When I slow down a bit, and breathe, I see it. Change is on the wind, I can smell it like I can smell a hint of spring in the air when I step outside today.  The world is shifting and unlike many, I have faith in this generation that is coming of age now. They are different than we were, they’re supposed to be, they are shaped by evolving challenges and circumstances, and they are responding. Change is inevitable, integral to life. Someday, we will look back on this as we do on so many shameful parts of our history where we waited too long to demand change, and say this too is part of our shameful past, and but no longer our present. And it may well not be completely solved, we are still addressing the flaws, but we’re heading in the right direction. And I will not take in the words of fools who say there’s nothing to be done, that common sense regulation won’t help. I am not that fool.

If you need a little motivation To Find Heart, some good reads….

Fuck You, I Like Guns, from Anastasia Bernoulli. Smart, on point opinion on why we need to ban assault rifles, from someone, who, unlike me, understands weapons and their appeal. I appreciate this educated perspective – given the opportunity, I’d love to buy her a cup of coffee, or a beer, or both.

The AR-15 is Different, from Heather Sher, radiologist who read the scans of the Parkland victims, on how these injuries differ from those inflicted by handguns and, again, why we should ban them.

Dan Rather’s moving Facebook post in support of those working for this change. I grew up on Dan Rather, and I’m grateful still for his voice today, for shedding some light when all can feel so dark.

And, if you’re overwhelmed and not sure what to do, check out Jennifer Hoffman’s American’s of Conscience site where you can sign up for a weekly email of actionable items.

Be well friends, and Find Heart, Take Heart.









“It’s not what you look at that matters, it’s what you see.” ~ Henry David Thoreau

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Not my driveway.

This morning, oh Monday morning, in January, no less. I went outside after breakfast was complete to begin loading the car, and discovered that the lower half of my driveway somewhat resembled an ice rink.

In my quest to love (or not hate) winter and enjoy it with my children, I’m rediscovering a fondness for ice skating. But I like to do it with skates on, preferably on a rink or well groomed pond. My driveway at 7am, on a Monday, in work clothing, not so much.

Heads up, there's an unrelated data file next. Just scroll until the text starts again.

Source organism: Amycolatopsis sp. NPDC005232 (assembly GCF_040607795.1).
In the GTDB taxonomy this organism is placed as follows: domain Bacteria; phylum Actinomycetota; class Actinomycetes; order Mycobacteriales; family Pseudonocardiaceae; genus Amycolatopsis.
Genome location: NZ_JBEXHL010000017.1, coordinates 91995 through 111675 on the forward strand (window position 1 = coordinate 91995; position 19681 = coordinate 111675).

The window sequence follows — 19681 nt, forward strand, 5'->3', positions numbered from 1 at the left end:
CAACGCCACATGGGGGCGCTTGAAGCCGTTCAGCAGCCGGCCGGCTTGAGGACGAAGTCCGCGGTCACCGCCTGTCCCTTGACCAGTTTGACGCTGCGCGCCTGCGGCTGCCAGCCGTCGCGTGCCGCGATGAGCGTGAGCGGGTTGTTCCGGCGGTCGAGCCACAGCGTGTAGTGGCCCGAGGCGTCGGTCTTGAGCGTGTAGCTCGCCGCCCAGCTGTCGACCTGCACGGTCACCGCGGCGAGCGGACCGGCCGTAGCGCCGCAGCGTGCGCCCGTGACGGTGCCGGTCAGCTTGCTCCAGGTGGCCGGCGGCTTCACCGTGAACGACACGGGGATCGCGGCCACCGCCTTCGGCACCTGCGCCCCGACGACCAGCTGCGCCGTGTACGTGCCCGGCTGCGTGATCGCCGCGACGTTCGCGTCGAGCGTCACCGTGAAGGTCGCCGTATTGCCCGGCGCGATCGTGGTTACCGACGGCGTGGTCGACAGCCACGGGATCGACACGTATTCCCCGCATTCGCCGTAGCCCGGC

“Crap,” I said to myself, because I needed to salt the driveway, which I hadn’t factored into my morning schedule. And I came inside to tell the girls to please move toward brushing hair and teeth. I say girls, but really I mean the small one, who needs constant prodding these days to get out the door. “I’ll be outside, salting the driveway so we don’t slip on all the ice,” I stated, only a little grumpily, considering.

“Ice!”  The small one piped up. And proceeded to brush her teeth and hair and pull on boots and coat at record speed. Because, well, ice! Ice isn’t a slightly scary bother to be dealt with when you’re six years old. Ice is cool, cold actually, and fun. It’s slippery and slidy and you only need boots to have fun on it.

Which she did for a few minutes before we got into car.  And due to her get-ready-fast-to-play-in- the-ice mode, we actually arrived at school a few minutes early, on a Monday morning.

So is it ice, (blah)?  Or Ice!? It really is all in your perspective.


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As the holiday weekend winds down, I’m perhaps a bit late in expressing my gratitude for the many blessings in my life. I make a point of counting my blessings regularly, but on this Sunday evening, I’d like to take a few moments to be intentionally grateful for the days that are just passing.

So I’m Grateful.

Grateful for lovely family and lovely friends. Grateful for what felt like many gatherings, large and small, over meals and coffee and tea. Grateful for time to break bread and just sit and be with people I love and respect with time and time to spare in a life that usually feels much too fast. Grateful to be so richly blessed with wonderful people in my life.